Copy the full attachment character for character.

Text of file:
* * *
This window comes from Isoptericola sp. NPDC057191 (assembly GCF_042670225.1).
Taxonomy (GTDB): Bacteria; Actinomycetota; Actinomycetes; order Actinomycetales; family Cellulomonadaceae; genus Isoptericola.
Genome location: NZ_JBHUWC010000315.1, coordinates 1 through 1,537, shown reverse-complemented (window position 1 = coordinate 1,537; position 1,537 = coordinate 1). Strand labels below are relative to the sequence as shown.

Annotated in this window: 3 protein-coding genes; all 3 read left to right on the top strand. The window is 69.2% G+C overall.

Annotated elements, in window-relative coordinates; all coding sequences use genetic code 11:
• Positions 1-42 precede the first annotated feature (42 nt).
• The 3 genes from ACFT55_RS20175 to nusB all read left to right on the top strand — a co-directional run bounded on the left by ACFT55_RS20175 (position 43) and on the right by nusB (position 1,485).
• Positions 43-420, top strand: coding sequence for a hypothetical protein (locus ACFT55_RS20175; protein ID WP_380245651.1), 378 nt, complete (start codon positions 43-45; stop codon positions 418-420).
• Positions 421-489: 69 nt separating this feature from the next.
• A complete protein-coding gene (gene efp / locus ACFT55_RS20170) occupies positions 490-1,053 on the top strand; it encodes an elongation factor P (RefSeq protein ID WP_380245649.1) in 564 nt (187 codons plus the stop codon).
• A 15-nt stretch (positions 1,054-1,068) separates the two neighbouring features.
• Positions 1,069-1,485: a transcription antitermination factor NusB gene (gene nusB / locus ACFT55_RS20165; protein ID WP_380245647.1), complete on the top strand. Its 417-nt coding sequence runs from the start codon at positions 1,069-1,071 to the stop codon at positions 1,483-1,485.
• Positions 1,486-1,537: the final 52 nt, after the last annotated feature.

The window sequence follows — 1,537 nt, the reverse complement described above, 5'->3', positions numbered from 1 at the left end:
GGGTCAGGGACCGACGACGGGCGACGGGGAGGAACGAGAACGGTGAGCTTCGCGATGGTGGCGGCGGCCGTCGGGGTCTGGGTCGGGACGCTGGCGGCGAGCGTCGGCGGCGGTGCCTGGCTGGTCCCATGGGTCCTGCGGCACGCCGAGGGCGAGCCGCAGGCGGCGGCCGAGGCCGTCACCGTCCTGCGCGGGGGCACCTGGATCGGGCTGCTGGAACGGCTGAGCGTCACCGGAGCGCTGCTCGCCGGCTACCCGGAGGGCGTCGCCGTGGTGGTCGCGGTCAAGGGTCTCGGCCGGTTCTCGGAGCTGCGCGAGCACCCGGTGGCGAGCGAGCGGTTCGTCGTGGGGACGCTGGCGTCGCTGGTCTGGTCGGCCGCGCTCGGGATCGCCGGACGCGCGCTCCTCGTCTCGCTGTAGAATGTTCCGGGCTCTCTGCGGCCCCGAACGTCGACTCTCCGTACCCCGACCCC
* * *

This window comes from Isoptericola sp. NPDC057191 (assembly GCF_042670225.1).
Taxonomy (GTDB): Bacteria; Actinomycetota; Actinomycetes; order Actinomycetales; family Cellulomonadaceae; genus Isoptericola.
Genome location: NZ_JBHUWC010000315.1, coordinates 1 through 1,537, shown reverse-complemented (window position 1 = coordinate 1,537; position 1,537 = coordinate 1). Strand labels below are relative to the sequence as shown.

Annotated in this window: 3 protein-coding genes; all 3 read left to right on the top strand. The window is 69.2% G+C overall.

Annotated elements, in window-relative coordinates; all coding sequences use genetic code 11:
• Positions 1-42 precede the first annotated feature (42 nt).
• The 3 genes from ACFT55_RS20175 to nusB all read left to right on the top strand — a co-directional run bounded on the left by ACFT55_RS20175 (position 43) and on the right by nusB (position 1,485).
• Positions 43-420, top strand: coding sequence for a hypothetical protein (locus ACFT55_RS20175; protein ID WP_380245651.1), 378 nt, complete (start codon positions 43-45; stop codon positions 418-420).
• Positions 421-489: 69 nt separating this feature from the next.
• A complete protein-coding gene (gene efp / locus ACFT55_RS20170) occupies positions 490-1,053 on the top strand; it encodes an elongation factor P (RefSeq protein ID WP_380245649.1) in 564 nt (187 codons plus the stop codon).
• A 15-nt stretch (positions 1,054-1,068) separates the two neighbouring features.
• Positions 1,069-1,485: a transcription antitermination factor NusB gene (gene nusB / locus ACFT55_RS20165; protein ID WP_380245647.1), complete on the top strand. Its 417-nt coding sequence runs from the start codon at positions 1,069-1,071 to the stop codon at positions 1,483-1,485.
• Positions 1,486-1,537: the final 52 nt, after the last annotated feature.

The window sequence follows — 1,537 nt, the reverse complement described above, 5'->3', positions numbered from 1 at the left end:
GGGTCAGGGACCGACGACGGGCGACGGGGAGGAACGAGAACGGTGAGCTTCGCGATGGTGGCGGCGGCCGTCGGGGTCTGGGTCGGGACGCTGGCGGCGAGCGTCGGCGGCGGTGCCTGGCTGGTCCCATGGGTCCTGCGGCACGCCGAGGGCGAGCCGCAGGCGGCGGCCGAGGCCGTCACCGTCCTGCGCGGGGGCACCTGGATCGGGCTGCTGGAACGGCTGAGCGTCACCGGAGCGCTGCTCGCCGGCTACCCGGAGGGCGTCGCCGTGGTGGTCGCGGTCAAGGGTCTCGGCCGGTTCTCGGAGCTGCGCGAGCACCCGGTGGCGAGCGAGCGGTTCGTCGTGGGGACGCTGGCGTCGCTGGTCTGGTCGGCCGCGCTCGGGATCGCCGGACGCGCGCTCCTCGTCTCGCTGTAGAATGTTCCGGGCTCTCTGCGGCCCCGAACGTCGACTCTCCGTACCCCGACCCC